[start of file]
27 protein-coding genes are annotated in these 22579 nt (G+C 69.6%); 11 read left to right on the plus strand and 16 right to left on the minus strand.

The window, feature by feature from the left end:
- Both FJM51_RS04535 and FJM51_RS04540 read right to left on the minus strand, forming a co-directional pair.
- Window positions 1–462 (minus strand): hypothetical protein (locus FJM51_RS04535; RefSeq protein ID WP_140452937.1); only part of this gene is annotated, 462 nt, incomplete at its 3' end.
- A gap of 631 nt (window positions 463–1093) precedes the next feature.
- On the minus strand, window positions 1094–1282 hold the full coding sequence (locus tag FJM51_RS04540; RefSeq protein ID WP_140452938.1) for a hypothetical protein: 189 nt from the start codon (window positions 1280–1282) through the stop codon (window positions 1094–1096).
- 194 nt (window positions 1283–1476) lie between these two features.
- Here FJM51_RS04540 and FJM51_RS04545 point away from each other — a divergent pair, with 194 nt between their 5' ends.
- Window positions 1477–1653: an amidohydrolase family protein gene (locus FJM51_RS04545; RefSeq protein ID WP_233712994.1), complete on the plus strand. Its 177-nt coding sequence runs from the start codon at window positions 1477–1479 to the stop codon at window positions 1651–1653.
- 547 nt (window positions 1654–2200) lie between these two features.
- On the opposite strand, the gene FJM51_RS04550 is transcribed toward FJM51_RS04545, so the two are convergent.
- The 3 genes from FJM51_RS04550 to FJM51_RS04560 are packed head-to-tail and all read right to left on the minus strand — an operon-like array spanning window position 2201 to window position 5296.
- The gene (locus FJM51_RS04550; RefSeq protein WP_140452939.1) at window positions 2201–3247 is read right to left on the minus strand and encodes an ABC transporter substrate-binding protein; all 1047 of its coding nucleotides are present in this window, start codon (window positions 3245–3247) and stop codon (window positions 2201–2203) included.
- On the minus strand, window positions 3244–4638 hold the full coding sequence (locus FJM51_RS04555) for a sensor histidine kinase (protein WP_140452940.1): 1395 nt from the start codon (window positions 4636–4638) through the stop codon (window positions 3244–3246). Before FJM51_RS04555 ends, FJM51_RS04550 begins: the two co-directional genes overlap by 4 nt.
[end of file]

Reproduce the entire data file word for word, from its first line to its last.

27 protein-coding genes are annotated in these 22579 nt (G+C 69.6%); 11 read left to right on the plus strand and 16 right to left on the minus strand.

The window, feature by feature from the left end:
- Both FJM51_RS04535 and FJM51_RS04540 read right to left on the minus strand, forming a co-directional pair.
- Window positions 1–462 (minus strand): hypothetical protein (locus FJM51_RS04535; RefSeq protein ID WP_140452937.1); only part of this gene is annotated, 462 nt, incomplete at its 3' end.
- A gap of 631 nt (window positions 463–1093) precedes the next feature.
- On the minus strand, window positions 1094–1282 hold the full coding sequence (locus tag FJM51_RS04540; RefSeq protein ID WP_140452938.1) for a hypothetical protein: 189 nt from the start codon (window positions 1280–1282) through the stop codon (window positions 1094–1096).
- 194 nt (window positions 1283–1476) lie between these two features.
- Here FJM51_RS04540 and FJM51_RS04545 point away from each other — a divergent pair, with 194 nt between their 5' ends.
- Window positions 1477–1653: an amidohydrolase family protein gene (locus FJM51_RS04545; RefSeq protein ID WP_233712994.1), complete on the plus strand. Its 177-nt coding sequence runs from the start codon at window positions 1477–1479 to the stop codon at window positions 1651–1653.
- 547 nt (window positions 1654–2200) lie between these two features.
- On the opposite strand, the gene FJM51_RS04550 is transcribed toward FJM51_RS04545, so the two are convergent.
- The 3 genes from FJM51_RS04550 to FJM51_RS04560 are packed head-to-tail and all read right to left on the minus strand — an operon-like array spanning window position 2201 to window position 5296.
- The gene (locus FJM51_RS04550; RefSeq protein WP_140452939.1) at window positions 2201–3247 is read right to left on the minus strand and encodes an ABC transporter substrate-binding protein; all 1047 of its coding nucleotides are present in this window, start codon (window positions 3245–3247) and stop codon (window positions 2201–2203) included.
- On the minus strand, window positions 3244–4638 hold the full coding sequence (locus FJM51_RS04555) for a sensor histidine kinase (protein WP_140452940.1): 1395 nt from the start codon (window positions 4636–4638) through the stop codon (window positions 3244–3246). Before FJM51_RS04555 ends, FJM51_RS04550 begins: the two co-directional genes overlap by 4 nt.